This invention relates generally to the field of construction utilizing solder as an attachment means, and in particular, to a method for soldering conventionally unsolderable surfaces to other conventionally unsolderable surfaces or conventionally solderable surfaces.

2. Prior Art

The problem of soldering conventionally unsolderable surfaces has also been characterized as the difficulty of creating a tinnable surface, that is, a surface to which solder will adhere. Various approaches to this problem are demonstrated in three areas: the formation of circuit boards, the splicing of fiber optical rods and decorative stained glass construction.

With regard to printed circuit boards, a method is known which comprises printing a curable adhesive ink in a predetermined pattern on an insulating base, applying a metal powder onto the printed insulating base whereby discrete particles of the metal powder are retained on the printed adhesive ink only, and curing the adhesive ink so as to fix the discrete particles of metal powder thereon. The remaining steps involve immersing the insulating base in an aqueous solution of stannous chloride and palladium chloride for producing an activating agent thereon, and subsequently treating the base with an electroless metal deposition bath. In another method, a printed circuit board is constructed by applying an adhesive to the surface of an organic resin plate in an electrical circuit pattern, scattering metal powders on the adhesive, pressing the scattered metal powders, so that the metal powders are partly imbedded in and partly exposed to the surface of the adhesive, curing the adhesive combined with the metal powders and depositing a conductive metal coating on the exposed metal powders by electroless plating whereby the exposed metal powders act as a catalyzer. Both of these methods require the step of electroless plating prior to soldering, whereas the subject invention requires no such step. Further, although it is noted that the resultant electrical circuit path is strong enough to stand up to soldering, there is no indication that such a bond would be strong enough to hold structural members together.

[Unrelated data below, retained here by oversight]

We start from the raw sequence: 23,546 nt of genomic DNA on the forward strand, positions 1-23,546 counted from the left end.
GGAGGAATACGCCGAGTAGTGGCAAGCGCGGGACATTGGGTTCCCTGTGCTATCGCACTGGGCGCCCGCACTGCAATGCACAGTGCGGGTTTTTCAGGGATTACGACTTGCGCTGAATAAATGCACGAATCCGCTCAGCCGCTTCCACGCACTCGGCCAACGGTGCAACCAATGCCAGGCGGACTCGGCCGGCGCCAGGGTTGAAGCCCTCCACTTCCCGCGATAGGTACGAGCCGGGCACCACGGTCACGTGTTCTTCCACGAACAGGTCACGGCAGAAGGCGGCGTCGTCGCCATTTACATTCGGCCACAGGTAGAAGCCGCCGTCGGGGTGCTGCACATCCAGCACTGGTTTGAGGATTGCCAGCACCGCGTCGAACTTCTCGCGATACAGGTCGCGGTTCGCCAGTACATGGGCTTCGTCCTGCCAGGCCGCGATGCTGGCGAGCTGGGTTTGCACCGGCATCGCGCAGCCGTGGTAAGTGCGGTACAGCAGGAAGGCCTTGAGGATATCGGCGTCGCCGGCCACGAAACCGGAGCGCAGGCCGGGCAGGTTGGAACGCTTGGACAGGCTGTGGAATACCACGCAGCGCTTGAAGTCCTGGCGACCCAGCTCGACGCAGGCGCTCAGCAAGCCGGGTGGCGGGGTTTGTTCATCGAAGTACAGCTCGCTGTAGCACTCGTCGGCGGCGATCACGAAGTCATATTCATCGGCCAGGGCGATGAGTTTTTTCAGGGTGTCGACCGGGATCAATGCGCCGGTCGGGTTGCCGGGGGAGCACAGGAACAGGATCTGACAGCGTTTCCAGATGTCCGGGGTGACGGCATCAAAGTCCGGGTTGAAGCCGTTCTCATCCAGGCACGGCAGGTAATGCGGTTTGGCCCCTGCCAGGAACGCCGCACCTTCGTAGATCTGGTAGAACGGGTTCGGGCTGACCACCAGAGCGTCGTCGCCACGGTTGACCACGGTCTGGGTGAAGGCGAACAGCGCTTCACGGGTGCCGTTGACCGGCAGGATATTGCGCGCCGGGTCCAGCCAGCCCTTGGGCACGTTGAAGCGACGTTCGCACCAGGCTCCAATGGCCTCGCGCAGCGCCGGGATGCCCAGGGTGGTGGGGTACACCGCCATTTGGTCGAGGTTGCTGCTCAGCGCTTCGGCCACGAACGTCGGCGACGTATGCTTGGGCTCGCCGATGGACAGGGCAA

With regard to splicing fiber optical rods, it is known to coat the peripheral surface of the glass members to be joined with a thin adhering metallic layer. The coated glass members are properly positioned adjacent one another and solder is flowed around the joint between the members. While such a joint is strong enough to maintain the fiber optical rods in an aligned joint, there is no teaching that such a joint would or could be strong enough for joining structural members. In particular, the metallic layer is formed from a glass adhering paste designated "Bright Platinum, 0.5X, Paste". Such a metallic paste is very, very expensive, and therefore wholly unsuitable for a large scale application. The method of this invention, which provides a joint strong enough to join structural members, may be practiced with nearly any high temperature resistant adhesive and relatively inexpensive solderable metallic particles, such as copper.